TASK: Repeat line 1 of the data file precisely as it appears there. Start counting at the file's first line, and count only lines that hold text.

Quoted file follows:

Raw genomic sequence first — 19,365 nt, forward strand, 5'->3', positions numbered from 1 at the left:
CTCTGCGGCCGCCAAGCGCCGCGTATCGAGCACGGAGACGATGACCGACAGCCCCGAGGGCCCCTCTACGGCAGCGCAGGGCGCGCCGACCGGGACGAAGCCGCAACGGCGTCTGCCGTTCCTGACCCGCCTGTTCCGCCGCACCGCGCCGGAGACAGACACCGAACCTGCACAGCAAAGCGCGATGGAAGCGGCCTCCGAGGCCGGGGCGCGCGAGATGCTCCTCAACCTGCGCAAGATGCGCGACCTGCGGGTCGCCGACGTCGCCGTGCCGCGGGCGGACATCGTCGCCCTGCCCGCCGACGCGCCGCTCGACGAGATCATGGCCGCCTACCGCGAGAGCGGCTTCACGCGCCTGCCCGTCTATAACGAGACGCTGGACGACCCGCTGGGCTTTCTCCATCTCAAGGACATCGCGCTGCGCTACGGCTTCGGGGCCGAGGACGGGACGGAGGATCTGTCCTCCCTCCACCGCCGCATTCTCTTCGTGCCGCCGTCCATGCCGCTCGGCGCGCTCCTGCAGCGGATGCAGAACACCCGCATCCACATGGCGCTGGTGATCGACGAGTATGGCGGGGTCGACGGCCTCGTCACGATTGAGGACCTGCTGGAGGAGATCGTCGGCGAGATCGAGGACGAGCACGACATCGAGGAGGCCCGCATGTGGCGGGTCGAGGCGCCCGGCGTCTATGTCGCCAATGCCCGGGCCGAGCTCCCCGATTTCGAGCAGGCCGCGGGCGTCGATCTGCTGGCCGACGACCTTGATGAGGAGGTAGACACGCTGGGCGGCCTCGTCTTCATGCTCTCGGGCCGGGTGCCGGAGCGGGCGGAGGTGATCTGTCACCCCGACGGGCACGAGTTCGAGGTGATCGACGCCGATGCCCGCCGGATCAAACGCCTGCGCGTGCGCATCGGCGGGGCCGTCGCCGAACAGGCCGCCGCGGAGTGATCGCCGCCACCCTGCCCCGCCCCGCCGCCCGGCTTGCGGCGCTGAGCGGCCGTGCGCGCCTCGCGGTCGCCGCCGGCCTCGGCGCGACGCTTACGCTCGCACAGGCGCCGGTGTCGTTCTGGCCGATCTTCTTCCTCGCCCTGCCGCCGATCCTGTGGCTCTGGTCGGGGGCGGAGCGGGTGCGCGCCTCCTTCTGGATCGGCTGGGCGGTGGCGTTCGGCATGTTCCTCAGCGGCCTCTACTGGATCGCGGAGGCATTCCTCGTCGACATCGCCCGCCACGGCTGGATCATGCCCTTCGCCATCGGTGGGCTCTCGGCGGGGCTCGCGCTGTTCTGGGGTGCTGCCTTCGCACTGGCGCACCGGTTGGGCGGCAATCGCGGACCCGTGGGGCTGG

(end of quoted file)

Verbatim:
Raw genomic sequence first — 19,365 nt, forward strand, 5'->3', positions numbered from 1 at the left: